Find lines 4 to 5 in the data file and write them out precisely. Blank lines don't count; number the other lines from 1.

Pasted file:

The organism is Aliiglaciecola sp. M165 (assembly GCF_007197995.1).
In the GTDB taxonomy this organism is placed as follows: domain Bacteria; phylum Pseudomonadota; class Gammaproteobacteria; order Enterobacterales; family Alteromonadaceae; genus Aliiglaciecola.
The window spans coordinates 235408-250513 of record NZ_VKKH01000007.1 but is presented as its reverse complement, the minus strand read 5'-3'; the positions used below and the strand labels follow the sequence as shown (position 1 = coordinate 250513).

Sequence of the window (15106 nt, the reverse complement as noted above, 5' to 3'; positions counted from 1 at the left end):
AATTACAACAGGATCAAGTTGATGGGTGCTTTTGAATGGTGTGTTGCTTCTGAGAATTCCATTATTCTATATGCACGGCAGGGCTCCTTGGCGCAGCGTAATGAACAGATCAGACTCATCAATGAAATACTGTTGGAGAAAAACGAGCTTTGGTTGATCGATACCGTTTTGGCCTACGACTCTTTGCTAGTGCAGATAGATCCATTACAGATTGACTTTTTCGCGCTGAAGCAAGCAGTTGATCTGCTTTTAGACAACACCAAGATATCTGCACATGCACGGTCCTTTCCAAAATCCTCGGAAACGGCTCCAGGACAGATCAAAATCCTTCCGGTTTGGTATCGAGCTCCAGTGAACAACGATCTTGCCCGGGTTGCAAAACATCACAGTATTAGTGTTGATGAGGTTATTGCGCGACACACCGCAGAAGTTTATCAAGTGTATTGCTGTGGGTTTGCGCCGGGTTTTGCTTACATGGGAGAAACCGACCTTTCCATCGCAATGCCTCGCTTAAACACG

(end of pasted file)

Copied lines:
Sequence of the window (15106 nt, the reverse complement as noted above, 5' to 3'; positions counted from 1 at the left end):
AATTACAACAGGATCAAGTTGATGGGTGCTTTTGAATGGTGTGTTGCTTCTGAGAATTCCATTATTCTATATGCACGGCAGGGCTCCTTGGCGCAGCGTAATGAACAGATCAGACTCATCAATGAAATACTGTTGGAGAAAAACGAGCTTTGGTTGATCGATACCGTTTTGGCCTACGACTCTTTGCTAGTGCAGATAGATCCATTACAGATTGACTTTTTCGCGCTGAAGCAAGCAGTTGATCTGCTTTTAGACAACACCAAGATATCTGCACATGCACGGTCCTTTCCAAAATCCTCGGAAACGGCTCCAGGACAGATCAAAATCCTTCCGGTTTGGTATCGAGCTCCAGTGAACAACGATCTTGCCCGGGTTGCAAAACATCACAGTATTAGTGTTGATGAGGTTATTGCGCGACACACCGCAGAAGTTTATCAAGTGTATTGCTGTGGGTTTGCGCCGGGTTTTGCTTACATGGGAGAAACCGACCTTTCCATCGCAATGCCTCGCTTAAACACG